If you are looking for an answer to the question What is Artificial Intelligence? and you only have a minute, then here's the definition the Association for the Advancement of Artificial Intelligence offers on its home page: "the scientific understanding of the mechanisms underlying thought and intelligent behavior and their embodiment in machines."
However, if you are fortunate enough to have more than a minute, then please get ready to embark upon an exciting journey exploring AI (but beware, it could last a lifetime) …
Up close and personal: The FPV is the first DJI drone with accompanying goggles to experience the live feed in VR form, and a trigger-based motion controller. A do-it-yourself market in technology always establishes not just inventions, but also a culture. That's certainly the case for the drone racing culture that has sprung up in the last five years, where enthusiasts cobble together drones from parts, complete with virtual reality glasses and audio-video systems to send the live feed from their drones to the goggles, to give one the feeling of racing at two hundred miles an hour through backyards and living rooms. Hence, stepping into that marketplace, for any consumer vendor, is a challenge, because it means taking on a culture. That's the challenge that DJI, one of the world's most prominent drone makers, has set for itself with its first entrée into what is called FPV drones, for "first person view."
MIT researchers have developed a tiny drone with soft actuators that can flap nearly 500 times per second, allowing it to be more resilient to mid-flight bumps and nimble enough to fly like a bee. MIT Assistant Professor Kevin Yufeng Chen led the project to build an insect-like drone that uses soft actuators rather than hard, fragile actuators. "The soft actuators are made of thin rubber cylinders coated in carbon nanotubes," explains MIT. "When voltage is applied to the carbon nanotubes, they produce an electrostatic force that squeezes and elongates the rubber cylinder. Repeated elongation and contraction causes the drone's wings to beat fast."
If you've ever swatted a mosquito away from your face, only to have it return again (and again and again), you know that insects can be remarkably acrobatic and resilient in flight. Those traits help them navigate the aerial world, with all of its wind gusts, obstacles, and general uncertainty. Such traits are also hard to build into flying robots, but MIT Assistant Professor Kevin Yufeng Chen has built a system that approaches insects' agility. Chen, a member of the Department of Electrical Engineering and Computer Science and the Research Laboratory of Electronics, has developed insect-sized drones with unprecedented dexterity and resilience. The aerial robots are powered by a new class of soft actuator, which allows them to withstand the physical travails of real-world flight.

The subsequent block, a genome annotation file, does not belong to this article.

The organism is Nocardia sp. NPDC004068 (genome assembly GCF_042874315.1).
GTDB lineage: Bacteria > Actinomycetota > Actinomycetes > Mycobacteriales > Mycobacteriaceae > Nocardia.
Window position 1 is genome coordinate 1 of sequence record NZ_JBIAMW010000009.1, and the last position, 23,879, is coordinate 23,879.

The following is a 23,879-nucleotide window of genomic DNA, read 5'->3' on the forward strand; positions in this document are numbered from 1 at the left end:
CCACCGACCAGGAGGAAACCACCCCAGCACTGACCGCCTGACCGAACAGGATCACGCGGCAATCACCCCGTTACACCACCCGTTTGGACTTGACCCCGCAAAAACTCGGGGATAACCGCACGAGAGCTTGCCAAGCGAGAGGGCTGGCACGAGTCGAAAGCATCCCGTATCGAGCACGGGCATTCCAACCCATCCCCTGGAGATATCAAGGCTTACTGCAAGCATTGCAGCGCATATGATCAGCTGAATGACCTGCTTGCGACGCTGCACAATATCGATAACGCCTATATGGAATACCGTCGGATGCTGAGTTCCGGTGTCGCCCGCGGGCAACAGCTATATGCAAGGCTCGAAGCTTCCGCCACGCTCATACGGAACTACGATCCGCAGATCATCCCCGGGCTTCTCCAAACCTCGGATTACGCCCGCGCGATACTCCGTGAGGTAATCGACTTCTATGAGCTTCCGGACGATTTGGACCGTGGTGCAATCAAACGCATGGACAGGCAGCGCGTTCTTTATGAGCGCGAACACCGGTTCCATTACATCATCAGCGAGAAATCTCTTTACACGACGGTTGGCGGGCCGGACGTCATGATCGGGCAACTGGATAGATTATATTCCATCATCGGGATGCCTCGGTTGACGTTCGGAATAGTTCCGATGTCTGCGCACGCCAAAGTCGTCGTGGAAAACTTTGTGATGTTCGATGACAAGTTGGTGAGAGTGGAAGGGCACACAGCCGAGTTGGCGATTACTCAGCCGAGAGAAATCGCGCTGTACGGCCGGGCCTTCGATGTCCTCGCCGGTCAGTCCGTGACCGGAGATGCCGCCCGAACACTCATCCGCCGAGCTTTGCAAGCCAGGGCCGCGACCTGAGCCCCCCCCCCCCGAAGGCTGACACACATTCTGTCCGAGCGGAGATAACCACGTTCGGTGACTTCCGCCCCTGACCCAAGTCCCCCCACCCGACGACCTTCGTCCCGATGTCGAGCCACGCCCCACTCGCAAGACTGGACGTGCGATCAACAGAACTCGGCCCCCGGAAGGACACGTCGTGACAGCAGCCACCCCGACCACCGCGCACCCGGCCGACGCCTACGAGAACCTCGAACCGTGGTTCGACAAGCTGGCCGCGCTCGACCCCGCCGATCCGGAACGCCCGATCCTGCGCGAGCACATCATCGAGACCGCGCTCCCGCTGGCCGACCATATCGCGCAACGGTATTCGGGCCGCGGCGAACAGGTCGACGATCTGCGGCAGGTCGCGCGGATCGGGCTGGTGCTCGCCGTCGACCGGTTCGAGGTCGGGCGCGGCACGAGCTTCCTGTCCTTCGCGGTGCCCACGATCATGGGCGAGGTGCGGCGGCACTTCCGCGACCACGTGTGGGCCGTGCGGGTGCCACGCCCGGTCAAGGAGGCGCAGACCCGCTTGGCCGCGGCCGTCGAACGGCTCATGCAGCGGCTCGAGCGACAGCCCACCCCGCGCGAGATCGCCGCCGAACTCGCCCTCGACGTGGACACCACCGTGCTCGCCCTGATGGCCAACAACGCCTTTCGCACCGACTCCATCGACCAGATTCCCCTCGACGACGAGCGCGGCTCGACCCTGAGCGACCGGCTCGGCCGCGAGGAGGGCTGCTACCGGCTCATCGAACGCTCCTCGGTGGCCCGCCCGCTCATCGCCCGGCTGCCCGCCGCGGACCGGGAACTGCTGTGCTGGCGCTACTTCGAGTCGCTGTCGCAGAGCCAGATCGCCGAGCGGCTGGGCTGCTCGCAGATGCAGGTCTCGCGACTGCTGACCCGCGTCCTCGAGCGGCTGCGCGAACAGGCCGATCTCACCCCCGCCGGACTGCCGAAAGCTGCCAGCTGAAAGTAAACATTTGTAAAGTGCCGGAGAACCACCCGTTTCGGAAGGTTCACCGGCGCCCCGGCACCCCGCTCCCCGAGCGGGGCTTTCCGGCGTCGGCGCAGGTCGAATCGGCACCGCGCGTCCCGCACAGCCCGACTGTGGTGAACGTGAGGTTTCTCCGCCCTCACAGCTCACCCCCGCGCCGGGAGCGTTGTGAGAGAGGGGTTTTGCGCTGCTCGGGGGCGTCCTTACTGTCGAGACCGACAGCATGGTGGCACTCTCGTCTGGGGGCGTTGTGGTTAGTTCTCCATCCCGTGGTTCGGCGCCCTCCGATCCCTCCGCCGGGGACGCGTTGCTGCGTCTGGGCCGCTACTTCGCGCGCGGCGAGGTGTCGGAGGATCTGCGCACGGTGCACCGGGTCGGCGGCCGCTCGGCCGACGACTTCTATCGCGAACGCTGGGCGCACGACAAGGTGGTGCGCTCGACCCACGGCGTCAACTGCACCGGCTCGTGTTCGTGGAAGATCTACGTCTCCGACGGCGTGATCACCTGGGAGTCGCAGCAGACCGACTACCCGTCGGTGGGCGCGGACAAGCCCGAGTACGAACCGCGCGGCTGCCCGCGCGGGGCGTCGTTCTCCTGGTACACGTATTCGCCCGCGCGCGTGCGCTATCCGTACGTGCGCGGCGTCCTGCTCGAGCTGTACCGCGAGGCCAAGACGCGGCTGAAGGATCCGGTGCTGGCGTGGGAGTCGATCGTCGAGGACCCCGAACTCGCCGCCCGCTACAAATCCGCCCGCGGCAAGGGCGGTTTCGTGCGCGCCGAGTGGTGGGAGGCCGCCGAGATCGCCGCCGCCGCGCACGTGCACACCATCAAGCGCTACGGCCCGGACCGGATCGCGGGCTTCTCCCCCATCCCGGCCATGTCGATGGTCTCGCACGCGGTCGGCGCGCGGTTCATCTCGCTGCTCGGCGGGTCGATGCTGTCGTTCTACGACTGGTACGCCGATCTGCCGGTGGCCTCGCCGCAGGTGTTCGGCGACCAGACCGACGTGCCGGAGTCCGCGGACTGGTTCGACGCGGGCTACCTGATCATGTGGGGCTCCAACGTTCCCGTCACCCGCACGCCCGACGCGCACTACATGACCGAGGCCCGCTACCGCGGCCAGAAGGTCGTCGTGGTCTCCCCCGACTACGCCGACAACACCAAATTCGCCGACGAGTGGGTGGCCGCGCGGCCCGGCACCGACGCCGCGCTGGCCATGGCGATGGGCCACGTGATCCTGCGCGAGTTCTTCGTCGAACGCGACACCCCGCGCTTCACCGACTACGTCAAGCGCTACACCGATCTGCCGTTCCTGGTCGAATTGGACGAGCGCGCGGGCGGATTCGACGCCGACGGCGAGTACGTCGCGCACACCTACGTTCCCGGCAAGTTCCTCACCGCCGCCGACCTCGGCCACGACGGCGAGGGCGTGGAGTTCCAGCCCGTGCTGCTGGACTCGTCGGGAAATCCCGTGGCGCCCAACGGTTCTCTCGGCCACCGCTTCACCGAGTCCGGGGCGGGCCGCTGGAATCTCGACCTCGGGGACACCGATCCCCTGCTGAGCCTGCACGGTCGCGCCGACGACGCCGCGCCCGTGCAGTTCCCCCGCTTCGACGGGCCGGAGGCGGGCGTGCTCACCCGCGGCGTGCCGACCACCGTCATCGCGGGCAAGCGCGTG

COVID-19 has triggered one of the most disruptive periods on record for air travel and the International Air Transport Association (IATA) has estimated that airlines will lose at least $314 billion due to the outbreak. As the industry looks to adapt to this new Covid-era, not only will airlines need to take a serious look at their overheads, but the standard of safety will need to remain the number one priority. With pilots and their training accounting for one of the biggest costs, airlines will need to re-think their pilot training strategy which is likely to include a need to outsource and decentralise to maximize efficiency. This resultant strain highlights the need for regulators to make changes to the training process. For example, there will need to be more reliance on e-learning in the initial cadet training and the acceptance of integrated technology in simulator training will also be important.